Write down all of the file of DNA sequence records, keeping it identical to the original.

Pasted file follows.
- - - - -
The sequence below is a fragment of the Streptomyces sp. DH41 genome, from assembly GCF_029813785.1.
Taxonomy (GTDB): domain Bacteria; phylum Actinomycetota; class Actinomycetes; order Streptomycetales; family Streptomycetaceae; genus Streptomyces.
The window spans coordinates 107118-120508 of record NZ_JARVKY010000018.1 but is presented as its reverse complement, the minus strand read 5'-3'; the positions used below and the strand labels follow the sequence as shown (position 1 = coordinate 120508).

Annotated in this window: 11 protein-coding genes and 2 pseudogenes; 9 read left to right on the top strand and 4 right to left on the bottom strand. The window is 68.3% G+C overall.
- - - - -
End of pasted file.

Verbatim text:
The sequence below is a fragment of the Streptomyces sp. DH41 genome, from assembly GCF_029813785.1.
Taxonomy (GTDB): domain Bacteria; phylum Actinomycetota; class Actinomycetes; order Streptomycetales; family Streptomycetaceae; genus Streptomyces.
The window spans coordinates 107118-120508 of record NZ_JARVKY010000018.1 but is presented as its reverse complement, the minus strand read 5'-3'; the positions used below and the strand labels follow the sequence as shown (position 1 = coordinate 120508).

Annotated in this window: 11 protein-coding genes and 2 pseudogenes; 9 read left to right on the top strand and 4 right to left on the bottom strand. The window is 68.3% G+C overall.